The general pessimism surrounding Australian property markets should not influence all of your investment decisions.
We have data that shows that some property segments are actually flourishing. The property market is not one market. It’s made up of different markets and going up and down at various speeds and times.
The general property segment is currently declining which is affecting all the other property segments. Nonetheless, other segments are doing well.
This decline is normal as it is part of the property cycle where the prices increase, decrease, stabilise, and then increases again. As an investor, there will come a time where you will hit a phase of economic weakness. This may last 1-2 years. This phase is part of the property market cycle and is as regular as clockwork. Demand attracts more developers who build until saturation and than it takes various years to absorb the excess before demand exceeds supply once again and the cycle repeats.
The Australian property market cycle
There are generally four stages or phases in the property market cycle.
- The Value Stage where property prices are flat. This is the stage of the cycle where people are enticed to purchase property.
- The Growth Stage where the prices begin to rise. It is usually gradual at first, but will then speed up.
- The Peak Stage is where the prices will have skyrocketed by as much as 20% a year, but have reached the peak of the cycle and in most instances overshot. This is obviously the worst time to buy because it’s Artificially overpriced.
- The Correction Stage is a long and slow period where prices decline. People often think of this stage as a price crash. However, the correction stage is usually a long and slow period where prices decline.
The whole property market cycle will generally take around 7-10 years. Preferably, you’ll see the prices of property double in one full cycle. However, the last cycle in Sydney took 12 years so it’s not an exact science.
Dwelling price declines in modern Australian history
The graph below shows declines in dwelling prices in Australia since February 1982. As the graph shows, dwelling price declines are a common occurrence. Australia has had seven in the past 30 years or every four years or so.
If you take a look at the current cycle for July 2017 (line in red), you’ll notice that it is actually the mildest cyclical downturn in modern Australian history. Even though it may still be a little early, this historically expected downturn is not too bad.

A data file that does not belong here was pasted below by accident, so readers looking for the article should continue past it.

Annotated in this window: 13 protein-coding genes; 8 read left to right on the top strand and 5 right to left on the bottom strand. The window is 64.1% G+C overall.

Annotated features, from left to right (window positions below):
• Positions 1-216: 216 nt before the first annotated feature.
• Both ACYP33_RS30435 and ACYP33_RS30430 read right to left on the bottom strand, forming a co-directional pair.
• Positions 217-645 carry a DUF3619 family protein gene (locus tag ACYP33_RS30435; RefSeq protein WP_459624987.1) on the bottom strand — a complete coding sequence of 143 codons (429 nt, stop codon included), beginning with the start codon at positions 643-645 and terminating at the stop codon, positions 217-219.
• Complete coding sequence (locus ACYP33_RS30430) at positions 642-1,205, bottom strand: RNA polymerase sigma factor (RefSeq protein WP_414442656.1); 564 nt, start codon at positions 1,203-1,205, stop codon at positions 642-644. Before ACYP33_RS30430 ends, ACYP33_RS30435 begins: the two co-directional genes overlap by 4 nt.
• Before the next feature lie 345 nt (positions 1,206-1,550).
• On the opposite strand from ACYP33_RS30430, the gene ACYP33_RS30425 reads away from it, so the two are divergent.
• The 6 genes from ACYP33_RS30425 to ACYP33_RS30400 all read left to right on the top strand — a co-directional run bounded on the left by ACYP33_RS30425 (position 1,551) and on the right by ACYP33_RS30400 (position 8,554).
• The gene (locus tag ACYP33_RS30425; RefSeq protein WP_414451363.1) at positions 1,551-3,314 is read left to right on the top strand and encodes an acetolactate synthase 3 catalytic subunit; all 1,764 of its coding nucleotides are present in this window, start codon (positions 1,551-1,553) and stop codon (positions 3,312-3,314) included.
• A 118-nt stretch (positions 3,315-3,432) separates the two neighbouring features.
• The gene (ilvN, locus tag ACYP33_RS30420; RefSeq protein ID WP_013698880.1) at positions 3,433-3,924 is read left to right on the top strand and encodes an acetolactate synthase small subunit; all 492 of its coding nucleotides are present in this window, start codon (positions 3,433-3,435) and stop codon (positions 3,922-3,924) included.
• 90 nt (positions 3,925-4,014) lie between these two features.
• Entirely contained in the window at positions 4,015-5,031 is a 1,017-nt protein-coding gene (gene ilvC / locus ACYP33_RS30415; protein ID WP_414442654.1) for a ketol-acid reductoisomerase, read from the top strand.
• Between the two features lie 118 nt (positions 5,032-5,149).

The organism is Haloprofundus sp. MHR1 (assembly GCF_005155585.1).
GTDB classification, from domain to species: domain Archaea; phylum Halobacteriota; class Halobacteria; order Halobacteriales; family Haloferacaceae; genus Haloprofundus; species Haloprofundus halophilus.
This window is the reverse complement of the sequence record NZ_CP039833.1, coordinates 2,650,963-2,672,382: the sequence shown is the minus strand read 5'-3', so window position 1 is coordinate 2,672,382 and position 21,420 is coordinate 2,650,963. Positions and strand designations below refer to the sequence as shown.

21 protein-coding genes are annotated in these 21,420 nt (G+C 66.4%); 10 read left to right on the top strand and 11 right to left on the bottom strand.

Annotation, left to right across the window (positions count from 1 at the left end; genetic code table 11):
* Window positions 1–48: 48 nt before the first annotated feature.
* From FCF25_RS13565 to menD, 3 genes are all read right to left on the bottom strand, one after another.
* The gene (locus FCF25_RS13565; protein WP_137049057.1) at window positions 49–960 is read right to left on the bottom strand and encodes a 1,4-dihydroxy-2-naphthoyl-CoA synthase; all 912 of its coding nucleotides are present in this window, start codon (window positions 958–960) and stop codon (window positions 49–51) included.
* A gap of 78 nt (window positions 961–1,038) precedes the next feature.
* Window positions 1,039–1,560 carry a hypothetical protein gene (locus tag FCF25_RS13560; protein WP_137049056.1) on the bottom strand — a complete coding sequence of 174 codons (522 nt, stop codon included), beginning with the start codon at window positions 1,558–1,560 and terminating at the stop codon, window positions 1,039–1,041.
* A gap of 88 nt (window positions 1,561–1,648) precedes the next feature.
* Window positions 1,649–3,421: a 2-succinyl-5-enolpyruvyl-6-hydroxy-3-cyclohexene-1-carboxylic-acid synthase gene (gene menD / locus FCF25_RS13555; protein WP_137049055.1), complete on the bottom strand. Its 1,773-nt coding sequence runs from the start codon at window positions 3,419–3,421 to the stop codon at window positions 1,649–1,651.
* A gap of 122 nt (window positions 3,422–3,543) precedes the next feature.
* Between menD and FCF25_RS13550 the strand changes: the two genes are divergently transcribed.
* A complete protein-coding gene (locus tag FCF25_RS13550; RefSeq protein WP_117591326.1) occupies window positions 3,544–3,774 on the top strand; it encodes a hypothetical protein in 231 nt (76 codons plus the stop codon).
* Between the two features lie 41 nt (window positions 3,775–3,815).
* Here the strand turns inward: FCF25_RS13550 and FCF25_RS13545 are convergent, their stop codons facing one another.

Property market segments
Here is another graph that shows the current Australian property market divided into four segments. Let’s focus on the top 25% segment which are the most expensive houses, the middle 50% segment is where the majority of the market is, and the remaining 25% of the market segment who are at the bottom of the graph.
As we can see, Australian dwelling prices for the top 25% are currently falling. Still, we can also see that the growth of the middle 50% is still moderate as well as the bottom 25% where the pace of growth is still healthy. The middle 50% and the bottom 25% property segments are doing fine.
Research done by Propertyology shows that regional locations are attracting people to move and live away from the cities which are generally where the middle 50% and bottom 25% are. As city prices increase and get too pricey, people move out further. This is quite normal.
Nonetheless, the top 25% of the market is declining enough to influence the total numbers and the headlines. If it weren’t for this segment, we would see a different set of overall Australian property market numbers. However, having said that there are pockets in Sydney where the extremely expensive homes are still doing really well. At the extreme levels, the market is more dependent on IPO’s and Stock Market forces rather than interest rates. When someone starts a business and floats it on the Australian Stock Exchange their wealth could go into the hundreds of millions and buying a $10 million or more home is quite common.
The bottom line is that there are different markets and to take advantage of the cycles you really need specialist advice.
If you need assistance with getting the right type of loan for your Australian property market investment, contact a Chan & Naylor accountant near you, and we’ll be more than happy to help.
Aside from Australian property investment loans, have a look at our other accounting and advisory services that we do to help you achieve greater success.
Chan & Naylor Group has national offices in North Sydney, South West Sydney, Sydney, Pymble and Parramatta in New South Wales, Melbourne, Moonee Ponds and Hawthorn in Victoria, Brisbane and Capalaba in Queensland, and East Perth in Western Australia that can assist you with your Australian property investment loan as any property tax or business tax enquiry that you may have. Contact us today.
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